FLORIDA BAR BOARD CERTIFICATION
Fewer than 1% of Florida attorneys are board certified specialists by the Florida Bar.
Because it takes a lot to become board certified. A heavily vetted and experienced committee of attorneys, all appointed by a Florida Bar President, evaluate board certification applicants for professionalism and test them to verify their expertise in the area of certification. This means that a board certified attorney has special knowledge, skill, and proficiency in the area of law in which they hold a certification and are professional and ethical in their practice of law.
The Florida Supreme Court established board certification in 1982. It was intended to clearly identify attorneys of the the highest level of achievement for legal competence, experience and ethics.
As of 2019, an attorney wishing to obtain board certification in marital and family law must, during the five (5) years immediately preceding his/her application, at a minimum, have:
- Practiced law for five (5) years;
- Had “substantial involvement” in the specialty of marital & family law [that means that it constituted 50% or more of the attorney’s practice];
- handled at least 25 contested marital & family law cases – at least 7 of which must be trials lasting 3 hours or longer; and
- completed 75 hours of approved marital & family law certification continuing legal education.
But that is not all! Upon submitting an application, The Florida Bar Marital & Certification Committee will perform a thorough background check and peer review of the applicant. The peer review will include soliciting feedback on the applicant from his/her opposing counsels, other Board Certified marital and family law attorneys, and the judges before whom the applicant has practiced.
Then, presuming the applicant has met all other criteria, he/she must then pass a six-hour written examination consisting of short answer, multiple choice, and essay questions. The Marital & Family Law Certification Committee, all of whom are board certified, will then grade the test, which historically has had a very low pass rate.
Selecting an attorney to assist or represent you is a very important decisions. When you are considering an attorney, selecting an attorney who is Board Certified in Marital and Family Law by The Florida Bar can give you peace of mind because you know that the attorney has extensive experience and has been thoroughly vetted by his/her peers.
Substantial Involvement In A Case May Include The Following:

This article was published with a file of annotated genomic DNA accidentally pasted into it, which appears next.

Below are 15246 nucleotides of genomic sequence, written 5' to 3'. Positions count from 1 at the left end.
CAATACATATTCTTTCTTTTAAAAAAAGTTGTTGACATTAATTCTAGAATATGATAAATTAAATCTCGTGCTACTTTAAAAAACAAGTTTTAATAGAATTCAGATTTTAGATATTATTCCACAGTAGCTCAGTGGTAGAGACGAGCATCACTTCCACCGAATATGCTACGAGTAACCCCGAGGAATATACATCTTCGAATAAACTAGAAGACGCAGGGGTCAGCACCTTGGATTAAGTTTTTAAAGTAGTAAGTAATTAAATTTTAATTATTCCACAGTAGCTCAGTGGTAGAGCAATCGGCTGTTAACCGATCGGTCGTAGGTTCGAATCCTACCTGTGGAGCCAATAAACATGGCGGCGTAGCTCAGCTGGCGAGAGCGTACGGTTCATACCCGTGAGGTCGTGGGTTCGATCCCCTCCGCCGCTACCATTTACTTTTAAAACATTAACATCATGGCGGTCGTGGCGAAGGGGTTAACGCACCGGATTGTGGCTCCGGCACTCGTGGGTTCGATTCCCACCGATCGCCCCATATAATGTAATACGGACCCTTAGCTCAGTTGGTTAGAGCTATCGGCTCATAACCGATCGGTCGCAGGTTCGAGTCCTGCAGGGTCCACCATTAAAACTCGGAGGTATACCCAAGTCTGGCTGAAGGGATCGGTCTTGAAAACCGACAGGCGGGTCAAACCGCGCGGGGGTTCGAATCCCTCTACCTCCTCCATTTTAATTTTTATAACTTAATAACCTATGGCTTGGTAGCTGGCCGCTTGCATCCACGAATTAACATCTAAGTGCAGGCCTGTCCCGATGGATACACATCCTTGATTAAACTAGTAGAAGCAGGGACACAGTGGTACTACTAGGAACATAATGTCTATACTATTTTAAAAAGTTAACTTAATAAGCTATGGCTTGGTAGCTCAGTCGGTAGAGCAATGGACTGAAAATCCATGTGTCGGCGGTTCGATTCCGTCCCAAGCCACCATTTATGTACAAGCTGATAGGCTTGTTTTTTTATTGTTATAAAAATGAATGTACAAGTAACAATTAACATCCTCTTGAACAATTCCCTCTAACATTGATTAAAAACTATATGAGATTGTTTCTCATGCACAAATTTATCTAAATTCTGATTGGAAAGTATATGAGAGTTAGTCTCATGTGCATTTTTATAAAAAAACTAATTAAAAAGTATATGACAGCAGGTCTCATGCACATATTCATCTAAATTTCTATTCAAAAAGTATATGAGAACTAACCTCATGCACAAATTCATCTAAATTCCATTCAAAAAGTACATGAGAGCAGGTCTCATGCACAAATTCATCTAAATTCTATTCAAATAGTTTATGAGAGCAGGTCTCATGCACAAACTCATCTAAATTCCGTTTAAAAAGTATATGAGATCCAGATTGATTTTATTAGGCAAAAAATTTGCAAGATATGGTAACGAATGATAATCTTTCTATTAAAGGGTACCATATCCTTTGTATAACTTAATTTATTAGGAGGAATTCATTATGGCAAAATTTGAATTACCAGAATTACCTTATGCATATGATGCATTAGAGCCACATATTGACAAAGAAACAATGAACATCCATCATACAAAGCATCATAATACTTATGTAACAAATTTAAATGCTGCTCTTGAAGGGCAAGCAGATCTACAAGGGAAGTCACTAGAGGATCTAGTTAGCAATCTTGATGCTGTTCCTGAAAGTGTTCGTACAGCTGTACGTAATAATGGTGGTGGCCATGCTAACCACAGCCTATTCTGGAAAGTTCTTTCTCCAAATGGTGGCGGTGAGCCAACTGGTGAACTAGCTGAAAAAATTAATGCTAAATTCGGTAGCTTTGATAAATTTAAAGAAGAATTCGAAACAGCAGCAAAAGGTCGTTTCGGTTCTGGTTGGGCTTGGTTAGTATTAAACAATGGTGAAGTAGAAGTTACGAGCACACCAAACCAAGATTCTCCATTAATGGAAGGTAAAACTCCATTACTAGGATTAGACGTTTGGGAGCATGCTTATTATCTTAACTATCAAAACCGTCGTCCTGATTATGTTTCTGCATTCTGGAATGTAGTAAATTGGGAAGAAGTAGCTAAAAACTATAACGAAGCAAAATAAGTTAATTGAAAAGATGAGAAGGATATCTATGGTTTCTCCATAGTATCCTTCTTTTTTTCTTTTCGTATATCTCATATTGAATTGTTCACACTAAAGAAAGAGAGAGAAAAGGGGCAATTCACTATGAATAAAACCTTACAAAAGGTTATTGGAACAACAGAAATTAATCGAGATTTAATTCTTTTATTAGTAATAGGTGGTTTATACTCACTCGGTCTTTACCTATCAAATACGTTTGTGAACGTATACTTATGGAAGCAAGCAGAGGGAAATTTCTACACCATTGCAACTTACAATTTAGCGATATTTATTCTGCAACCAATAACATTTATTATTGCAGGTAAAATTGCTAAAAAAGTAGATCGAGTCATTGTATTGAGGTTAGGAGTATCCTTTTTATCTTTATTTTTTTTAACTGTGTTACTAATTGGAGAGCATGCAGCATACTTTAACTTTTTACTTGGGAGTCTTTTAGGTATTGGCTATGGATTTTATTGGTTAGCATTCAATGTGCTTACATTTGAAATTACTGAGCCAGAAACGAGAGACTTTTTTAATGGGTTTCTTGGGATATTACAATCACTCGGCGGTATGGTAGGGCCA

- Interviewing & Counseling Clients
- Investigating And Analyzing Cases
- Argument And Trial Of Cases That Involve Florida Marital And Family Law
- Drafting Documents Filed With The Court [Such As: Petitions, Answers, Counter-petitions, Affirmative Defenses, Motions To Dismiss, Other Motions, And Memoranda Of Law, Etc.]
- Engaging In Discovery [Such As: Interrogatories, Requests To Produce, Requests For Admissions, Depositions, Issuing Subpoenas, Etc.]
- Attending Evidentiary And And Non-evidentiary Hearings
- Admitting Or Defending Against Admission Of Evidence In Court
- Direct And Cross-examination Of Witnesses
- Attending Mediation
- Negotiating, Drafting, And Revising Settlement Agreements
The term “marital and family law” refers to civil matters arising from the family relationships of spouses or parent-child. This can be any number of issues including, but not limited to: dissolution of marriage (aka “divorce”), child support, parental responsibility (aka “custody”), time-sharing (aka “visitation”), alimony (aka “spousal support” or “maintenance”)
“Marital and family law” is the practice of law dealing with legal problems arising from the family relationship of husband and wife and parent and child, including civil controversies arising from those relationships. In addition to actual pretrial and trial process, ‘marital and family law’ includes evaluating, handling, and resolving such controversies prior to and during the institution of suit and post-judgment proceedings. The practice of marital and family law in the state of Florida is generally unique in that decisional, statutory, and procedural laws are specific to this state.
Click here to find out what types of marital and family law cases Kay Family Law PLLC handles.